BACKGROUND: Production of chimeric antigen receptor (CAR) -engineered T cells is currently done for each patient individually and relies on a patient-derived T cell product of heterogeneous quality. On target/off tumor effects represent a major obstacle for a broader application of CARs. Broader application of this powerful therapeutic tool is hampered by limited production capacity and the non-desired sequelae from CAR-derived on target/off tumor effects. Here we investigated whether precursor T cells (preTs) engineered to express a clinically relevant CAR can potentially address some of these limitations.
METHODS: Murine LSK cells were transduced with a 2nd generation murine CAR (CD28CD3zeta configuration) against CD19 in a lentiviral backbone and consecutively differentiated into preTs using the OP9-DL1 feeder layer system. CAR-engineered preTs (8 x 106) of MHC matched (B6/NCrl) or mismatched origin (B10.A) were co-transplanted with syngeneic T-cell-depleted bone marrow into irradiated B6 recipients. Mice were challenged with a lethal dose of CD19+ murine leukemia cells 20 days after adoptive transfer and assessed for B cell recovery and survival. For in vivo NK cell depletion studies, the anti-NK1.1 antibody (clone: PK136) was used. Sorted CAR preTs previous to co-transfer and after in vivo maturation were analyzed by microarray technology.
RESULTS: Afterco-transplantation of in vitro generated CAR-engineered preTs up to 60% (p<0.001) and 100% (p<0.0001) leukemia free survival was achieved in fully MHC-mismatched or MHC-matched recipients respectively (Figure 1A). No graft-versus-host disease was induced. Anti-leukemic effects entirely relied on the in vivo development of CAR-expressing natural killer (NK) cells since NK cell depletion after hematopoietic stem cell transplantation (HCT) resulted in a complete abrogation of anti-leukemic effects (Figure 1B, p<0.001). As shown by gene expressing profiling enforced CAR-expression on preTs fosters transcriptional key factors being associated with NK cell development such as Nfil3, Id2, and Eomes. CAR-expression on co-transplanted preTs blocked thymic seeding completely and prevented further T-cell development in vivo. In contrast, CAR-expression favored NK cell development with strong anti-leukemic effects when compared to signaling-defective CAR preTs early after adoptive transfer of engineered preTs (Figure 1C, p<0.001). CAR-bearing NK-cells persisted for up to 60 days post-transplant allowing for complete B-cell recovery thereafter.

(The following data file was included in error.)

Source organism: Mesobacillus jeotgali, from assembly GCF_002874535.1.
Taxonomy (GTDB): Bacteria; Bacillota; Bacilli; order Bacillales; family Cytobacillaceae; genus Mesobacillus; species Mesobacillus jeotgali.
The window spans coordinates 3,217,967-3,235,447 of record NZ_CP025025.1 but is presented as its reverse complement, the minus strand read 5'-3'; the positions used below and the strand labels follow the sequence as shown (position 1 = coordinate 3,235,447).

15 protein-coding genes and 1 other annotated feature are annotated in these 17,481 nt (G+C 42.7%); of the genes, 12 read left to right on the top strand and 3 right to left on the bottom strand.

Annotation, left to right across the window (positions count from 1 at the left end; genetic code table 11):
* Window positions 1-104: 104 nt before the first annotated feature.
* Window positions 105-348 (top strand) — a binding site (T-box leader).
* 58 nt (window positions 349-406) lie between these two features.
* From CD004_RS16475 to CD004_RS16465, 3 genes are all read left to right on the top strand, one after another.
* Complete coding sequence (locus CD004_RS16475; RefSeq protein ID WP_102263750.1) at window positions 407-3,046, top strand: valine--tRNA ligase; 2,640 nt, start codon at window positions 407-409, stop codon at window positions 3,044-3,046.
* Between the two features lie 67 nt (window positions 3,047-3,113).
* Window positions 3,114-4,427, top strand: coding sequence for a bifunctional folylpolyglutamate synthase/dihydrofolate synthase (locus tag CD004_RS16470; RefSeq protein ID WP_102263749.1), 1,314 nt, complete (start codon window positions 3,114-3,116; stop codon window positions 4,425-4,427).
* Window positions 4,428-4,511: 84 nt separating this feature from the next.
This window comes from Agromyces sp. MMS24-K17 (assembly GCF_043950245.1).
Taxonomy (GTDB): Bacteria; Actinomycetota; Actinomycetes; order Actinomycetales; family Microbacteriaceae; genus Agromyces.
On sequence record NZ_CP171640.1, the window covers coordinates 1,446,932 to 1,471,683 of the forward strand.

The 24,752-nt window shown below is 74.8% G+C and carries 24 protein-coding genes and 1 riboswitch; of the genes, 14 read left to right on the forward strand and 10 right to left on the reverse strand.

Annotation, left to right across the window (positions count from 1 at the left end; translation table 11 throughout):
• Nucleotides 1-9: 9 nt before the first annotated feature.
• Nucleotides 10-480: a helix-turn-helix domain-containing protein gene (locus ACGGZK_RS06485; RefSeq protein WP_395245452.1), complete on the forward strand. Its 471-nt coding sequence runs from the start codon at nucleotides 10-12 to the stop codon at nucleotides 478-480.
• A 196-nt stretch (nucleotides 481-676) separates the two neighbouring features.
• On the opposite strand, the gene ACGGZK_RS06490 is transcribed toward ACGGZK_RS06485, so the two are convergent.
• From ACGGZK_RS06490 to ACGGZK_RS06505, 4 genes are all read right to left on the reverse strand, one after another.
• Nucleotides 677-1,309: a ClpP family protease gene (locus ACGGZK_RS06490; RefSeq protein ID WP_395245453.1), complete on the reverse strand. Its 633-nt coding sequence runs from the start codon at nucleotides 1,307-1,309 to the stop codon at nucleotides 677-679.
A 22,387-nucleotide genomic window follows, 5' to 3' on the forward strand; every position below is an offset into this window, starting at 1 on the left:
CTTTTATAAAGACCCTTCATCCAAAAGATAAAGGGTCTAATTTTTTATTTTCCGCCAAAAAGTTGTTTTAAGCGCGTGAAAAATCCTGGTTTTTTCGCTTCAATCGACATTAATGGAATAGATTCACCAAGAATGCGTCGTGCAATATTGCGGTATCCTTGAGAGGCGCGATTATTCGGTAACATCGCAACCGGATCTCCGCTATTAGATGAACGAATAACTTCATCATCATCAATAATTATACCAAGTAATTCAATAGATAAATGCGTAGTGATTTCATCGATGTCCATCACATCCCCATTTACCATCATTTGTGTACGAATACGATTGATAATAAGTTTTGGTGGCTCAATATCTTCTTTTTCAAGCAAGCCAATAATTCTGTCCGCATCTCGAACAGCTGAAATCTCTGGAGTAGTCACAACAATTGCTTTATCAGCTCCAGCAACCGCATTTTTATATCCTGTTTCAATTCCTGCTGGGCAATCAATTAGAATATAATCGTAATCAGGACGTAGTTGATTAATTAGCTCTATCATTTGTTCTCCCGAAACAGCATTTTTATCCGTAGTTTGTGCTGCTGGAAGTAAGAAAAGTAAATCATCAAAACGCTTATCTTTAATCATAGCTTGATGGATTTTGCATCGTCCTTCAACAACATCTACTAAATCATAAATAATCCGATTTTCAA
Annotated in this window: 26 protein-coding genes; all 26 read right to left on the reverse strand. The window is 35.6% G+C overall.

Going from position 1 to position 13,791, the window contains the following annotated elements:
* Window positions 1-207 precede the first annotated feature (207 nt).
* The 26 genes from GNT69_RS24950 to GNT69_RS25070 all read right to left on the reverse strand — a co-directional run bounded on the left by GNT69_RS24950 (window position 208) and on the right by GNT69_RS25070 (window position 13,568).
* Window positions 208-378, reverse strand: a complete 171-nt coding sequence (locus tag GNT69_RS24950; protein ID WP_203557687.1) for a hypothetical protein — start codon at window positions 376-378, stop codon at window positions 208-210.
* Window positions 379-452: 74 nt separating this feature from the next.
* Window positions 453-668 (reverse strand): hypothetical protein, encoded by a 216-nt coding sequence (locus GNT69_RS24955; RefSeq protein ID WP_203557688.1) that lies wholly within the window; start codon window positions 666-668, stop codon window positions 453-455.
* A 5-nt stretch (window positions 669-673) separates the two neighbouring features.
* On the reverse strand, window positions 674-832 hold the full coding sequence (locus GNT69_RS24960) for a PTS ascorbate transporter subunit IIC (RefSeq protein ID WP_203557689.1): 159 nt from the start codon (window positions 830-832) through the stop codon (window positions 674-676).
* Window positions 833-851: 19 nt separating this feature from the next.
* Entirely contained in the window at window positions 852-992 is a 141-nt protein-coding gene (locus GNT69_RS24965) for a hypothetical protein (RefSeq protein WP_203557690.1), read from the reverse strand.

CONCLUSION: Co-transplantation of CAR-engineered preTs is of high clinical relevance since they can be prefabricated and frozen as a "off the shelf product". Limited persistence of their NK-progenies after HCT makes them an attractive platform for CARs when on target/off tumor effects are of specific concern.
Figure 1: Co-transplantation of mCD19 CAR-engineered preTs provides strong anti-leukemia effects that are mediated by preT-derived CAR-expressing NK cells. (A) Irradiated B6/NCrl recipients were transplanted with either 3 x 106 T cell depleted bone marrow cells (TCDBM) only (n= 10) or additionally with 8 x 106 of either syngeneic (n= 10) or allogeneic CAR-transduced preTs (n= 10). Mice were challenged with 1.2 x 106 C1498-CD19-GFP cells on day 20 after transplantation (day 0) and followed for survival (B) Mice co-transplanted with CAR-preTs were treated i.p. weekly either with a depleting anti-NK1.1 antibody (200µg) or with PBS for control (n= 10, respectively). All mice received 1.2 x 106 C1498-CD19-GFP cells on day 20 after transplantation and survival was assessed after leukemia challenge. (C) Progenies of co-transplanted CAR-, ΔCAR- (CAR defective for signaling) or Ctrl-transduced preTs were analyzed within the BM of transplanted mice by flow cytometry 14 days after transplantation. Numbers of NK1.1+NKp46+ cells within the gate are depicted (CAR, ΔCAR, Ctrl, n=4 respectively). (A, B) Survival curves were analyzed with Mantel-Cox (log-rank) test and (C) with one-way ANOVA followed by Turkey`s post-test. *P < 0.05, **P < 0.01, ***P < 0.001, ****P < 0.0001.
Sauer: Neovii: Research Funding.
Asterisk with author names denotes non-ASH members.